Wednesday, 10 February 2010

Exemplary Republics

A very republican speciality in a run off between two candidates for the presidential palace: The loser is arrested by the winner.

This is no tale out of the history books, but that has happened this week in Sri Lanka.

The office holder Mahinda Rajapakse had the rival presidential candidate Sarath Fonseka arrested. It sounds like a fabricated story that the Sri Lankan government has told the public: “He was detained on suspicion of committing 'military offences' and will face a military court.” Fonseka has previously been accused of plotting both a coup and to assassinate President Mahinda Rajapaksa and his family. Mano Ganesan, a Tamil-speaking MP meeting Fonseka at the time, said the retired general was dragged away "like a dog" and assaulted.

It is difficult to judge the accusations from Australia, but they sound as if revenge was taken by a president who could not accept the fact that he was challenged and perhaps even beaten in an election.

A Sri Lankan blogger called the situation of his country Zimbabwefication. Nothing could describe the situation better than this term.

On the other side of the planet, in Ukraine, a similar situation occurred. Russia's preferred candidate in the Ukrainian presidential race, Viktor Yanukovich, seems to have won last Sunday’s elections with 48 percent of the votes cast. Defeated rival, Prime Minister Yulia Tymoshenko, trailed behind him by three percentage points. However, she refused to concede defeat, despite appeals for her to do so by Mr Yanukovich and European election monitors. Weeks of demonstrations lie ahead of Ukraine. Will Ms Tymoskeno end up in prison?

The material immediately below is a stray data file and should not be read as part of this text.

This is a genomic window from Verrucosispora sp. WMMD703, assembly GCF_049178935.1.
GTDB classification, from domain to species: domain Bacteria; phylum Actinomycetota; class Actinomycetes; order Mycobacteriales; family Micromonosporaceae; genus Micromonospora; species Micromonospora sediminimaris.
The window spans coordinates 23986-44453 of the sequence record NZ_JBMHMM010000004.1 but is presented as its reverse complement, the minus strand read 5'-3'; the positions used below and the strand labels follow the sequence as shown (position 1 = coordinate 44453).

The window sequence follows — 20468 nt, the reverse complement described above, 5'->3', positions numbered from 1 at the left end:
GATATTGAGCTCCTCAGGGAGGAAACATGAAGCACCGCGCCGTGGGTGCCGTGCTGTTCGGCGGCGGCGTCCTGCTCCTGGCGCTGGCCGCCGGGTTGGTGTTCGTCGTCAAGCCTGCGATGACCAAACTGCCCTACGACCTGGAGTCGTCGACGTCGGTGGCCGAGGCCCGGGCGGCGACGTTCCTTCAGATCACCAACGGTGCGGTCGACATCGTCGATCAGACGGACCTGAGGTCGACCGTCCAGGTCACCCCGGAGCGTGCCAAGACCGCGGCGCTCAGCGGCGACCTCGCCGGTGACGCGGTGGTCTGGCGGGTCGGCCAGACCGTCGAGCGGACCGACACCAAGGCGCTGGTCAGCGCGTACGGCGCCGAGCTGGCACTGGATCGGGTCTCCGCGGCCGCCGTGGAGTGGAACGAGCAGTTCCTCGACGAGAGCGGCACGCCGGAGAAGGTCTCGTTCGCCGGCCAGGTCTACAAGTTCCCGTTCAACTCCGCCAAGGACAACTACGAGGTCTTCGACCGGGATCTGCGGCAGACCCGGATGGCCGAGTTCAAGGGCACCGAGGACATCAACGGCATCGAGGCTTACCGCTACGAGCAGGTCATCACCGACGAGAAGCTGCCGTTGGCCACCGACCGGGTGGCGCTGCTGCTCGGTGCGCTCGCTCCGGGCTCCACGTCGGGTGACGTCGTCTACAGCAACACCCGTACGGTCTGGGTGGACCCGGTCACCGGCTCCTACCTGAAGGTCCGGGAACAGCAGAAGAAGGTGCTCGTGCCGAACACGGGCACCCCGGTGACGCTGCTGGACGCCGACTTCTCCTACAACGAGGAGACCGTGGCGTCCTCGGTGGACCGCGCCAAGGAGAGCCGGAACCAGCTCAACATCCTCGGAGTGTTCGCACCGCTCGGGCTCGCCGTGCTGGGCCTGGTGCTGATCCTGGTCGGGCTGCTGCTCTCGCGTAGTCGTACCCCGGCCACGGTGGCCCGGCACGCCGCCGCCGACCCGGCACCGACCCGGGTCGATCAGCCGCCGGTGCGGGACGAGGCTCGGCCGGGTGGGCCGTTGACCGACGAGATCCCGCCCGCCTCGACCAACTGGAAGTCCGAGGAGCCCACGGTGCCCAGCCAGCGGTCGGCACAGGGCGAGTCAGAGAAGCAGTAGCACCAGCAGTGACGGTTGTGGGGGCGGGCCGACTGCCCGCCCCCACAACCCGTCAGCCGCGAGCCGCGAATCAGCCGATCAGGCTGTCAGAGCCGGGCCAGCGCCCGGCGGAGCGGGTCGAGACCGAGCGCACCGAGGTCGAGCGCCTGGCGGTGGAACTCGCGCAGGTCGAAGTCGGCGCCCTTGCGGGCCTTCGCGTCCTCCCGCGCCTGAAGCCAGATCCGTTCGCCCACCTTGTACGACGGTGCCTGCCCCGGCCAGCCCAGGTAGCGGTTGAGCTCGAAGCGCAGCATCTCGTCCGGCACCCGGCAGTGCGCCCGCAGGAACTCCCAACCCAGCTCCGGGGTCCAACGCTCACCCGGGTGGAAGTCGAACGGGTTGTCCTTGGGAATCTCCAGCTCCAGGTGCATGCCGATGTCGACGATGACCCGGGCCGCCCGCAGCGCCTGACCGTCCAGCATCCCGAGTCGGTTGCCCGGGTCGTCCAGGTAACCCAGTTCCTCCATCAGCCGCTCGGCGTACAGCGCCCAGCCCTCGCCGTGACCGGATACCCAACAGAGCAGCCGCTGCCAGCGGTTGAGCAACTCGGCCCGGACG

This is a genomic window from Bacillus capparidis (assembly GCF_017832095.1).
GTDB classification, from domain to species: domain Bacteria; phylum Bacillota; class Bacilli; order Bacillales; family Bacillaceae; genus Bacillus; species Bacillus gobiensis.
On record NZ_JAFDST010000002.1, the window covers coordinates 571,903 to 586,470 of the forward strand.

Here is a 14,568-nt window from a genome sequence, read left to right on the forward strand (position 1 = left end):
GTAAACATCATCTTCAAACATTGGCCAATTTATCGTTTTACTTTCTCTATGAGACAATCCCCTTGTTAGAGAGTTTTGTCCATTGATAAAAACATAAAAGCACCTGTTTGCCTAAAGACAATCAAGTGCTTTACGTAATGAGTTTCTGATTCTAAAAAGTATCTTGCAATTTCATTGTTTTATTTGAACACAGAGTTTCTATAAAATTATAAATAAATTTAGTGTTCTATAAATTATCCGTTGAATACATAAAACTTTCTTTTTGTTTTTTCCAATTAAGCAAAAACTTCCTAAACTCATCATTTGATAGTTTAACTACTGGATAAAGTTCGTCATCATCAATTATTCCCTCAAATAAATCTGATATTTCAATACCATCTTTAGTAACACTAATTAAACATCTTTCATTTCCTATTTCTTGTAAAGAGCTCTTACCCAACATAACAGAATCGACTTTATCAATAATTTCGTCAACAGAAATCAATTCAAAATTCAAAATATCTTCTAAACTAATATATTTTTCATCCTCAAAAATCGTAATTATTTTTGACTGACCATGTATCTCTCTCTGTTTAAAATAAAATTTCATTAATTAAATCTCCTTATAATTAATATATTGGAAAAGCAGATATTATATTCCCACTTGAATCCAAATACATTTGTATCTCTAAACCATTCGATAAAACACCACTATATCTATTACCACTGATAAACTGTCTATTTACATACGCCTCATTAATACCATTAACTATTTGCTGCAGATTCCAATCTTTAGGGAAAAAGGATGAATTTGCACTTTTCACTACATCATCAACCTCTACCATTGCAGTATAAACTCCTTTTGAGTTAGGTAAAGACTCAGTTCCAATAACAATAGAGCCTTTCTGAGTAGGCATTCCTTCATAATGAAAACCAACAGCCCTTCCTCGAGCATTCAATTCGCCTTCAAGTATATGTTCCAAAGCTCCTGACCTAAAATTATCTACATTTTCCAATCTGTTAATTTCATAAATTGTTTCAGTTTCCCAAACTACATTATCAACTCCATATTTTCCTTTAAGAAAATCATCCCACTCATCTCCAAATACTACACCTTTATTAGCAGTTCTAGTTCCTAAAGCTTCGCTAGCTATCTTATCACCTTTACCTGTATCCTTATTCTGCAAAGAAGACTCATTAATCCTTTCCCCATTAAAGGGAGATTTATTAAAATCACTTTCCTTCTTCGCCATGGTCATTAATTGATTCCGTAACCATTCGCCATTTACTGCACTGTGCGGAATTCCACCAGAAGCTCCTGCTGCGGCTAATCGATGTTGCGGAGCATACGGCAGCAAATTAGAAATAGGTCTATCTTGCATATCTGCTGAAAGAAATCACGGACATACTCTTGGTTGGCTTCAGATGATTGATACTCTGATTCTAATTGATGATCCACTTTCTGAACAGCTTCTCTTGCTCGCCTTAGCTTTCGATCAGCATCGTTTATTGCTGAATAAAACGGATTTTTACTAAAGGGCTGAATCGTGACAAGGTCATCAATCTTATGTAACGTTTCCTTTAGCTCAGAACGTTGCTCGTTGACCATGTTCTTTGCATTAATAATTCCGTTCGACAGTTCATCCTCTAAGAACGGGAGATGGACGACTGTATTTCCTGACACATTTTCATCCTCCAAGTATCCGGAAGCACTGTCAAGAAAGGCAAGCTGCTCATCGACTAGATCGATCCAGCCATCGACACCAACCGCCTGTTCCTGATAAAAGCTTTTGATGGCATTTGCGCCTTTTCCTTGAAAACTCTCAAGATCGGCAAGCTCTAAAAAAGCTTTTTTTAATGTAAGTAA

Republican regimes provide no higher authority to which people can turn to in case of doubtful elections. In Constitutional Monarchies there’s always the impartial umpire who is above party politics who guarantees fair play.


BillyD said...

I saw a program about Sri Lanka on Food Network last night; the narrator said that there were more men with guns on the streets than any other country he'd visited, and the footage supported it.

Concerning contested races in republics: couldn't something similar happen during parliamentary elections in a country with a constitutional monarchy?

radical royalist said...

The closest incident I can remember was the clash between the "yellow shorts" and the "red shirts" in Thailand. That was a difficult moment for the country. The King repeatedly asked the Thais to resolve their problems peacefully.

ZAROVE said...

Yulia Tymoshenko won't go to Prison, she'll just have to eventually step down, and then be handed a cushy Political Job in some committee or lobby orginisation, and go the way of Al Gore.